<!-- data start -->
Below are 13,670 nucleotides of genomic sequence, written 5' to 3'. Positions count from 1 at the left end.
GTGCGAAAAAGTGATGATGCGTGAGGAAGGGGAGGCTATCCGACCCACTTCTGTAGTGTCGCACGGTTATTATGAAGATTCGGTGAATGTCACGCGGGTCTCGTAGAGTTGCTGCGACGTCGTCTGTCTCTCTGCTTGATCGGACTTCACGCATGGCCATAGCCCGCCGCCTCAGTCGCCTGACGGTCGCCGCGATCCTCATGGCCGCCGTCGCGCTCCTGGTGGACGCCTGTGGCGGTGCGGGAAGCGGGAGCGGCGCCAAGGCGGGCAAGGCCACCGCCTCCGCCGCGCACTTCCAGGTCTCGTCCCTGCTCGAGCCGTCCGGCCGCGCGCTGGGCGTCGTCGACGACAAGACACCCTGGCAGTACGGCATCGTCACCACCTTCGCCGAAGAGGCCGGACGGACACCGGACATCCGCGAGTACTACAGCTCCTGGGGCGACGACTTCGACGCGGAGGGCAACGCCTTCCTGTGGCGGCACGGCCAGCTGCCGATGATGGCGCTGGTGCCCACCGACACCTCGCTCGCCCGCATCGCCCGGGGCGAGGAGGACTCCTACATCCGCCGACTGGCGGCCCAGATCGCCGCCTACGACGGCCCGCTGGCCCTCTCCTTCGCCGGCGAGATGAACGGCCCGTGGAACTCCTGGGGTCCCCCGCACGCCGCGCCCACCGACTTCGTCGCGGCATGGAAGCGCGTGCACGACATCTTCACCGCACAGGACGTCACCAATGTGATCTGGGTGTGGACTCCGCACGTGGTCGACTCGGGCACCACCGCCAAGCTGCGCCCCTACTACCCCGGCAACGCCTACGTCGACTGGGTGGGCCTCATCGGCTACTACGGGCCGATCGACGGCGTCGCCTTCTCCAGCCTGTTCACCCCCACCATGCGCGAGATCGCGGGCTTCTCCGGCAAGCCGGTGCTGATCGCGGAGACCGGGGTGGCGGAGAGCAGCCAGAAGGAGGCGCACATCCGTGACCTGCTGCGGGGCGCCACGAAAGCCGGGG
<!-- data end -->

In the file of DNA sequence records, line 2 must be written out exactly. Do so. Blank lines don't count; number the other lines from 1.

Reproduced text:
GTGCGAAAAAGTGATGATGCGTGAGGAAGGGGAGGCTATCCGACCCACTTCTGTAGTGTCGCACGGTTATTATGAAGATTCGGTGAATGTCACGCGGGTCTCGTAGAGTTGCTGCGACGTCGTCTGTCTCTCTGCTTGATCGGACTTCACGCATGGCCATAGCCCGCCGCCTCAGTCGCCTGACGGTCGCCGCGATCCTCATGGCCGCCGTCGCGCTCCTGGTGGACGCCTGTGGCGGTGCGGGAAGCGGGAGCGGCGCCAAGGCGGGCAAGGCCACCGCCTCCGCCGCGCACTTCCAGGTCTCGTCCCTGCTCGAGCCGTCCGGCCGCGCGCTGGGCGTCGTCGACGACAAGACACCCTGGCAGTACGGCATCGTCACCACCTTCGCCGAAGAGGCCGGACGGACACCGGACATCCGCGAGTACTACAGCTCCTGGGGCGACGACTTCGACGCGGAGGGCAACGCCTTCCTGTGGCGGCACGGCCAGCTGCCGATGATGGCGCTGGTGCCCACCGACACCTCGCTCGCCCGCATCGCCCGGGGCGAGGAGGACTCCTACATCCGCCGACTGGCGGCCCAGATCGCCGCCTACGACGGCCCGCTGGCCCTCTCCTTCGCCGGCGAGATGAACGGCCCGTGGAACTCCTGGGGTCCCCCGCACGCCGCGCCCACCGACTTCGTCGCGGCATGGAAGCGCGTGCACGACATCTTCACCGCACAGGACGTCACCAATGTGATCTGGGTGTGGACTCCGCACGTGGTCGACTCGGGCACCACCGCCAAGCTGCGCCCCTACTACCCCGGCAACGCCTACGTCGACTGGGTGGGCCTCATCGGCTACTACGGGCCGATCGACGGCGTCGCCTTCTCCAGCCTGTTCACCCCCACCATGCGCGAGATCGCGGGCTTCTCCGGCAAGCCGGTGCTGATCGCGGAGACCGGGGTGGCGGAGAGCAGCCAGAAGGAGGCGCACATCCGTGACCTGCTGCGGGGCGCCACGAAAGCCGGGG